On this Thanksgiving, many people are looking forward to spending time with their loved ones and enjoying a festive meal. However, cybercriminals are also preparing to launch malicious attacks on unsuspecting users, exploiting a newly discovered clickjacking threat in popular browsers.

New CISA warning: Thanksgiving clickjacking threat in popular browsers

Woman typing on laptop (Kurt "CyberGuy" Knutsson)

What is clickjacking?

Clickjacking is a trick where a malicious website tricks you into clicking on something different from what you think you're clicking on. Imagine you're trying to click on a button, to play a video, but instead, you're actually clicking on a hidden link that does something else, like sharing your personal information, downloading malware, transferring funds, or liking a page without you knowing. It's like a digital bait-and-switch.

New CISA warning: Thanksgiving clickjacking threat in popular browsers

Woman working on multiple devices (Kurt "CyberGuy" Knutsson)

CISA warns of clickjacking threat in Firefox and Thunderbird browsers

According to the Cybersecurity and Infrastructure Security Agency (CISA), a potential clickjacking threat has been identified in several versions of Mozilla’s Firefox and Thunderbird browsers, which could allow attackers to gain unauthorized control over affected systems. CISA has issued a warning to users and administrators to review the following advisories and update their browsers as soon as possible:

  • Firefox iOS 120
  • Firefox 120
  • Firefox ESR 115.5
  • Thunderbird 115.5.0
  • Mozilla Foundation Security Advisory 2023-49
  • Key Security Vulnerabilities Fixed in Firefox 120

The following are the key vulnerabilities with a high impact rating:

  • CVE-2023-6204 advisory: This vulnerability affects WebGL2 blitFramebuffer Out-of-Bound Memory Access. It could cause an out-of-bounds memory read that could leak data into canvas images on some system configurations. You should be careful not to click on any images that might be affected by this vulnerability.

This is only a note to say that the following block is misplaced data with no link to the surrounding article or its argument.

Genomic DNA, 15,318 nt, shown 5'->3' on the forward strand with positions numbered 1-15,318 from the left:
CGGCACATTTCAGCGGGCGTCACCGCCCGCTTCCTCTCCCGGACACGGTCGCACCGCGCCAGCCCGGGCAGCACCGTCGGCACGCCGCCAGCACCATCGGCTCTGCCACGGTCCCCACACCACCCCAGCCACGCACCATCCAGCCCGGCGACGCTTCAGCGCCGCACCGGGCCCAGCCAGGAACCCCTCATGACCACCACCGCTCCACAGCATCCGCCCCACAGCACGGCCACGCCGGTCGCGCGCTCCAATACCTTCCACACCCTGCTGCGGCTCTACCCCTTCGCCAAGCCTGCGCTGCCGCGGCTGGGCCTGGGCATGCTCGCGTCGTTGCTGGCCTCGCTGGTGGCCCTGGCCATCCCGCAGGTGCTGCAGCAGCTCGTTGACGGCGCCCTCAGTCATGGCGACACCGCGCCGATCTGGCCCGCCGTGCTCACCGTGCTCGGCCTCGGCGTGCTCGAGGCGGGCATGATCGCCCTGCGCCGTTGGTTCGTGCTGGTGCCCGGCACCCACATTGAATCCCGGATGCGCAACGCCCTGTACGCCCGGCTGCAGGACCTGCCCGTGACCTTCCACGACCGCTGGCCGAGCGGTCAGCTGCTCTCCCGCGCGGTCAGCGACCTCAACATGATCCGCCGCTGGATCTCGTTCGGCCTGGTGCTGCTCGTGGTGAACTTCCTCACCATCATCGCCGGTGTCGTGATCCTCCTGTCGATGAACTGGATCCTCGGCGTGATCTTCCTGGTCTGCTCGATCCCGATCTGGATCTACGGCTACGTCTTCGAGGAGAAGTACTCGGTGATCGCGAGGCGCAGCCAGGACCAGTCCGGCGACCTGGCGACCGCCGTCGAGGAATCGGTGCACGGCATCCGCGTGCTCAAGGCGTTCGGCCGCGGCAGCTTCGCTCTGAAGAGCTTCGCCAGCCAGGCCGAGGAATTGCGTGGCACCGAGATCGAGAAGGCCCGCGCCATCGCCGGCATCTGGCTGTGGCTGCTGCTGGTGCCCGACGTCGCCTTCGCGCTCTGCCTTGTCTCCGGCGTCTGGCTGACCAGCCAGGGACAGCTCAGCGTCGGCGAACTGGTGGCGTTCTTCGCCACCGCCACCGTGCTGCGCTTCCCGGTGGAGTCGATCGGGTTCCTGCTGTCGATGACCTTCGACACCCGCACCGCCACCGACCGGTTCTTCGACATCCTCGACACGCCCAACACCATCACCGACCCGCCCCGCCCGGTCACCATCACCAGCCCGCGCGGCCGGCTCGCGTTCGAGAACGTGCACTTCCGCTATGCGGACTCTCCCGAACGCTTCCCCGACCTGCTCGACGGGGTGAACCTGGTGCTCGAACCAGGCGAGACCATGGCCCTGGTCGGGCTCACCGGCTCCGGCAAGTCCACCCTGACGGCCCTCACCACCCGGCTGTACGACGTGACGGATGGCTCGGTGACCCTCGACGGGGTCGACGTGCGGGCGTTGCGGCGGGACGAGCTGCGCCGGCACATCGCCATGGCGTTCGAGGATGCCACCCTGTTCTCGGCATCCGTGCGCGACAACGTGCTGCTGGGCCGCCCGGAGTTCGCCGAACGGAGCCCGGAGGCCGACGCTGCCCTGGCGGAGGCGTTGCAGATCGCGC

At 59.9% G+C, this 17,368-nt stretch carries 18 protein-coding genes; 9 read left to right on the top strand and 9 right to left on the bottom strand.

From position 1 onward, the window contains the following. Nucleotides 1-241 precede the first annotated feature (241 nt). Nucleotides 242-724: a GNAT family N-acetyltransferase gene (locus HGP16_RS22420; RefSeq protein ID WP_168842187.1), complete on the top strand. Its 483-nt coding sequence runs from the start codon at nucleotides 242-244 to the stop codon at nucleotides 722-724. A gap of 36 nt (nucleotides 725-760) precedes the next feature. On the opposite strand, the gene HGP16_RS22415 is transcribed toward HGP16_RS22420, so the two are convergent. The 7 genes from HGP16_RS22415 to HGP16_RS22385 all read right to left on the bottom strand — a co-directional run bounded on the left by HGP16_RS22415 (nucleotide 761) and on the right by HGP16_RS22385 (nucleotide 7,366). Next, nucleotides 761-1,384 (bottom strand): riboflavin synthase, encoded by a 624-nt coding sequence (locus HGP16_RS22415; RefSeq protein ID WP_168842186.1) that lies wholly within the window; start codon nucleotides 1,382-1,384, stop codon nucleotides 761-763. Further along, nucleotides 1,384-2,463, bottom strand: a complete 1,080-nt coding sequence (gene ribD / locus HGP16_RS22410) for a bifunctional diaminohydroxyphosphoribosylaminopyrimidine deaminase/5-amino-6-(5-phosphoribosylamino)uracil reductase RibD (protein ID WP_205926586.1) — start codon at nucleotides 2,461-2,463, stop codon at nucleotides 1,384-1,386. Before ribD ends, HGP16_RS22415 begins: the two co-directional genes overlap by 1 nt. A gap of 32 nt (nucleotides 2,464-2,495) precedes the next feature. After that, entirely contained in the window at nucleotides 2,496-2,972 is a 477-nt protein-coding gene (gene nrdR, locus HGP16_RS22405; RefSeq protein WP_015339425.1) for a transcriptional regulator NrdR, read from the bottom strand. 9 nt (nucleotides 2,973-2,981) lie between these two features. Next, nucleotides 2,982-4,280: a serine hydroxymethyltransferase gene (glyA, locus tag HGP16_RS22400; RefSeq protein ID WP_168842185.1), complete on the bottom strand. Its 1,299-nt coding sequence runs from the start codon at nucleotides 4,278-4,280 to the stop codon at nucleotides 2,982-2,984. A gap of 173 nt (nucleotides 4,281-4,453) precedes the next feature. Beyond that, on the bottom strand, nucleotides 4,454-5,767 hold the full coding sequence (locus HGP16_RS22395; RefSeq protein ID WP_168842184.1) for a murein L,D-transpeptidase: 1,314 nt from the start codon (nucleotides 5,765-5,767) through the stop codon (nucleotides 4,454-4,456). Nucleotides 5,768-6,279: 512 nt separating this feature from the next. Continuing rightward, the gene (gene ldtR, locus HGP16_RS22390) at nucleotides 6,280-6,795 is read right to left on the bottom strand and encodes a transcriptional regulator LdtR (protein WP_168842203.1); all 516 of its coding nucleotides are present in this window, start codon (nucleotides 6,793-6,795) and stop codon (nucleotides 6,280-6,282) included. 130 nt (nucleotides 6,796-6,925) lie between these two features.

• Clickjacking Using Full-screen Transition: This vulnerability exploits the delay in the full-screen exit animation to trick users into clicking permission prompts. An attacker could use this technique to gain access to your system or data. You should be vigilant when exiting full-screen mode and avoid clicking on any suspicious prompts.

New CISA warning: Thanksgiving clickjacking threat in popular browsers

Woman using her cellphone and laptop at the same time (Kurt "CyberGuy" Knutsson)

Practical and simple solutions

In light of these threats, especially the clickjacking vulnerability around Thanksgiving, it's vital for you to stay vigilant. Here are some straightforward tips to enhance your online safety immediately:

  • Update Immediately: Ensure your browsers and software are up to date. This simple step is your first line of defense.
  • Be Cautious of Permissions: Be skeptical of any sudden permission prompts. If unsure, decline and revisit the website.
  • Regular Backups: Regularly back up important data. In case of a breach, you won't lose everything.
  • Use Security Software: Employ reputable antivirus and anti-malware software. They provide an additional security layer.  See our review of the Best Antivirus Protection of 2023 here.
  • Educate Yourself: Stay informed about the latest threats and safe browsing practices. Knowledge is power in cybersecurity.

Kurt's key takeaways

Cybersecurity is not something to take lightly, especially during the holiday season when you want to enjoy your time with your family and friends. By following the simple tips we shared, you can avoid falling victim to cybercriminals and keep your data and devices safe. Remember, the best defense is a good offense. Stay alert, stay informed, and enjoy a secure browsing experience this Thanksgiving.